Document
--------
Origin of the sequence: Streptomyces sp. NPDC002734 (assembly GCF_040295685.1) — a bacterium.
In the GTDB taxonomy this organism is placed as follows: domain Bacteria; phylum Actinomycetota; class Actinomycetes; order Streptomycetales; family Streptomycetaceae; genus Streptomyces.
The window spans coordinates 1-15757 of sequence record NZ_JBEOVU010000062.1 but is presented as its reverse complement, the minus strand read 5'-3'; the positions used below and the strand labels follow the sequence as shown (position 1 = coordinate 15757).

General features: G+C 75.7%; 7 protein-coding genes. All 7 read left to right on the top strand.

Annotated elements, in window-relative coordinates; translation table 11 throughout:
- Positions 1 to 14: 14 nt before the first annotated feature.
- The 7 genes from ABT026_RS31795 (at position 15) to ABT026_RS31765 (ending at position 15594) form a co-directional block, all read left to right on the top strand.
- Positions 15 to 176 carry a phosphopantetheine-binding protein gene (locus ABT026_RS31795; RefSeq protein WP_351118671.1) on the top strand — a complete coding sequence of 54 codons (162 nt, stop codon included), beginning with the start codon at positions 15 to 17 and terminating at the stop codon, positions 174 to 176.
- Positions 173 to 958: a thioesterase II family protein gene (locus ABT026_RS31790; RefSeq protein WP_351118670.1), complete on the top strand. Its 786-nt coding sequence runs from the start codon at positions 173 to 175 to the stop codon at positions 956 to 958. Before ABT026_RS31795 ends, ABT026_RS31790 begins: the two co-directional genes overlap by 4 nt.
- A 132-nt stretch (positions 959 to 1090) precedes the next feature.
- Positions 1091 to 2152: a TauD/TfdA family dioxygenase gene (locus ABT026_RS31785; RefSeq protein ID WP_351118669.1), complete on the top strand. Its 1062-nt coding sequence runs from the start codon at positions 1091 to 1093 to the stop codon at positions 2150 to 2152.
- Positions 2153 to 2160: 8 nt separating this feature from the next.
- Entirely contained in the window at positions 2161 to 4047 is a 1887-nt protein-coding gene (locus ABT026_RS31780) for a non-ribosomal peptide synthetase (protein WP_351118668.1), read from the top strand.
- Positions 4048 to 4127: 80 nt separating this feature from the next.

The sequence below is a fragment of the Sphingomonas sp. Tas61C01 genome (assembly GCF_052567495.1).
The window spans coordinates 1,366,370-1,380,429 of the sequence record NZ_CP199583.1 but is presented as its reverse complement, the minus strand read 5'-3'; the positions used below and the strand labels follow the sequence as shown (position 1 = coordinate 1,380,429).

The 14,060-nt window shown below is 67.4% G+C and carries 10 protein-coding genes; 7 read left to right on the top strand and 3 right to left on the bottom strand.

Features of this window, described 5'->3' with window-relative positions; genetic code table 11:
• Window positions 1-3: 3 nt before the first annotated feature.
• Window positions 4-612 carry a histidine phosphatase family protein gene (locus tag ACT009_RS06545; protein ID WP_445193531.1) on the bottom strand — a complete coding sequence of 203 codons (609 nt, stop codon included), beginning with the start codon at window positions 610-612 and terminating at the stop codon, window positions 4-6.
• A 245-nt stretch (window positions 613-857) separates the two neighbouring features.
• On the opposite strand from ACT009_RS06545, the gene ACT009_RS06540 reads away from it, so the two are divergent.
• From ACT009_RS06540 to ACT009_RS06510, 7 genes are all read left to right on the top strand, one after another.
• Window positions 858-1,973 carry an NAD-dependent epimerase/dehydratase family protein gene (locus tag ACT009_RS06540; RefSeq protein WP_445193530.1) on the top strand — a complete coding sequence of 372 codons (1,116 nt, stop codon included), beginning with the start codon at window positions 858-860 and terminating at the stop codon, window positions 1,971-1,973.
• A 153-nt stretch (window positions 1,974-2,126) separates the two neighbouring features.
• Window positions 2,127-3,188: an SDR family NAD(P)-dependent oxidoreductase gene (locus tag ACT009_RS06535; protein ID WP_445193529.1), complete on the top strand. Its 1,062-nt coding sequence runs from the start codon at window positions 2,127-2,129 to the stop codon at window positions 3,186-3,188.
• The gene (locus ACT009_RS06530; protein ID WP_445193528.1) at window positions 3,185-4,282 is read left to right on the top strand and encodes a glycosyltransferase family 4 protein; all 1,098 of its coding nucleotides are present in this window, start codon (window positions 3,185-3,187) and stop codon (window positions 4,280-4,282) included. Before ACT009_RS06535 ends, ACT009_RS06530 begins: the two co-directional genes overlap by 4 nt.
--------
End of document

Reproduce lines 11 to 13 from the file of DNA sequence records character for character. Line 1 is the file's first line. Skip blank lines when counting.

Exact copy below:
- Positions 1091 to 2152: a TauD/TfdA family dioxygenase gene (locus ABT026_RS31785; RefSeq protein ID WP_351118669.1), complete on the top strand. Its 1062-nt coding sequence runs from the start codon at positions 1091 to 1093 to the stop codon at positions 2150 to 2152.
- Positions 2153 to 2160: 8 nt separating this feature from the next.
- Entirely contained in the window at positions 2161 to 4047 is a 1887-nt protein-coding gene (locus ABT026_RS31780) for a non-ribosomal peptide synthetase (protein WP_351118668.1), read from the top strand.